Wolverine and the X-Men #9 – Cap Comes Calling
Wolverine and the X-Men #9
Writer: Jason Aaron
Art: Chris Bachalo [Penciler/Colorist]; Tim Townsend, Jaime Mendoza, and Al Vey [Inkers]
As you’re probably aware (based on the banner on this issue’s cover), Wolverine and the X-Men #9 is an Avengers Vs. X-Men tie-in issue. As such, it provides a micro-level look at the macro-level events taking place in the event’s main book.
This issue in particular takes place during the events of Avengers Vs. X-Men #1, detailing Captain America’s visit to the Jean Grey School for intel from Wolverine.
Having dealt with the Phoenix before–namely when it possessed Jean Grey and turned her into a force of destruction before she killed herself to stop it–it’s only natural that Beast would be monitoring deep space in the event that it returned. Thus, we find out here that Beast and Wolverine were well aware of its impending return far before Steve Rogers came to tell them.
Jason Aaron also delves into the internal conflict going on with Logan, as well as that potentially brewing within the school, regarding the potential of going to war with Cyclops’ group of X-Men on Utopia. Those X-Men, after all, are people that Wolverine and others in his school called family for years. Unfortunately, they pretty much all–Cyclops especially–believe that Hope Summers is the “Mutant Messiah” and that the Phoenix possessing her will bring about a reawakening of the mutant species, which was mostly de-powered by the Scarlet Witch during “House of M.”
As Logan says to Captain America, “Think of Utopia as a compound full of heavily armed religious fanatics. And you’re the feds butting in, telling them what to believe and how to live. It won’t go well.” Wolverine knows it’s going to come to blows and is wary about siding against the X-Men, and Captain America only convinces him to side with the Avengers by putting it in terms of saving the world.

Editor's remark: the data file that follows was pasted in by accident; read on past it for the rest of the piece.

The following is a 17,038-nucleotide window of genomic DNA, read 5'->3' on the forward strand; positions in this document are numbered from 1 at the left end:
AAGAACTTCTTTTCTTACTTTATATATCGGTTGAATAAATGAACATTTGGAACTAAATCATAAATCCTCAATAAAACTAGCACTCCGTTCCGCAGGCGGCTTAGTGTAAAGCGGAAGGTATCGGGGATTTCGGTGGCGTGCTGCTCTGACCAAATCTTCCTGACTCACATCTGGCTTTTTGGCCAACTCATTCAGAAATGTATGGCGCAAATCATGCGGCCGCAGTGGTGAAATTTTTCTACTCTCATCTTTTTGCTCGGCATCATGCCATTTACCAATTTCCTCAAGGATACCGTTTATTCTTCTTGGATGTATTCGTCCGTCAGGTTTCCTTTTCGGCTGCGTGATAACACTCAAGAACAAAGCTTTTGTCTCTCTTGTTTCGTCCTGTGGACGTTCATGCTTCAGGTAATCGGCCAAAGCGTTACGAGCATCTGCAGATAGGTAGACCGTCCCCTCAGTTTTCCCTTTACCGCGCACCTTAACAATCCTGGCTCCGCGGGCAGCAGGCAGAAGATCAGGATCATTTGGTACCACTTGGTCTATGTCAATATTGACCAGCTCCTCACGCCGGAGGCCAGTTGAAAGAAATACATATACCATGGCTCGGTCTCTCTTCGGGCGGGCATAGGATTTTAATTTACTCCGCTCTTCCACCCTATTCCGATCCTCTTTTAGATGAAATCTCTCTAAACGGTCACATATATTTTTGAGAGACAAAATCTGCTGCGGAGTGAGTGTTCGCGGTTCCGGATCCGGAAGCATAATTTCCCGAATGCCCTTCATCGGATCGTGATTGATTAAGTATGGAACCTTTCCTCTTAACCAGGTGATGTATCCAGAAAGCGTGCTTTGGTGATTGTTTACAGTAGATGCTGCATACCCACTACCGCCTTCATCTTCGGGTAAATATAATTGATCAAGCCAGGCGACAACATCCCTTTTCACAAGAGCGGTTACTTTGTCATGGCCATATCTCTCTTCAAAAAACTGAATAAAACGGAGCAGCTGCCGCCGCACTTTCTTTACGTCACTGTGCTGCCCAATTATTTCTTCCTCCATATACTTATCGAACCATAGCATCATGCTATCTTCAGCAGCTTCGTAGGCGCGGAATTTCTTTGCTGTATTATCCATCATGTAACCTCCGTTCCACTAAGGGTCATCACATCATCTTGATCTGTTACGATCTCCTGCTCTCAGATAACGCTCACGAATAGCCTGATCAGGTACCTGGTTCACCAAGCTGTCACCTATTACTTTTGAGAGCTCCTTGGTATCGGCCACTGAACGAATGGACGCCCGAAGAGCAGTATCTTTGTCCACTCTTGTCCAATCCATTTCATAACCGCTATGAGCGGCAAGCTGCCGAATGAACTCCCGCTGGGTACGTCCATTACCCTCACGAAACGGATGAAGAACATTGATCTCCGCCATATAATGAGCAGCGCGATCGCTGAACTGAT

Logan’s decision is shaky, at best.
Meanwhile, the Phoenix Force’s approach lays out two telepaths with previous connections to it–Rachel Grey and Quentin Quire–and alarms the Shi’ar Emperor Gladiator, whose son, Kid Gladiator, is a student at Logan’s school. Gladiator and the Shi’ar are also familiar with the destructive nature of the Phoenix, and while it remains to be seen if they’ll come into play in the main series, it’s only natural that they should show up in one of the X-book tie-ins.
Chris Bachalo’s art remains hit or miss for me. While I enjoy it here for the most part, there are a few panels, such as the psychic disturbance with Grey and Quire on page 15, that were a little confusing at first, but made sense on second viewing. My main art gripe here is that Rachel Grey is seen standing behind Wolverine in the faculty meeting near the end of the issue after being laid up in the school’s medical facility on the previous page.
Minor art gripes aside, Aaron does with this issue what any good tie-in should do–add depth to the main story. By adding more detail to the events of the first round of AVX and throwing in additional plot threads that allow for a stand-alone story arc.
Latest posts by Roger Riddell (see all)
- Review: Amazing Spider-Man #700 – “Final” Issue! - December 26, 2012
- Review: Amazing Spider-Man #699.1 – ‘Morbius The Living Vampire’ Preview - December 12, 2012
- Review: Amazing Spider-Man #699 – Maybe it’s not so bad after all… - December 5, 2012
- Review: Amazing Spider-Man #698 – WHY, DAN?! WHYYYYYYYYYY?! - November 22, 2012
- Review: Amazing Spider-Man #697 – War of the Goblins Concludes! - November 14, 2012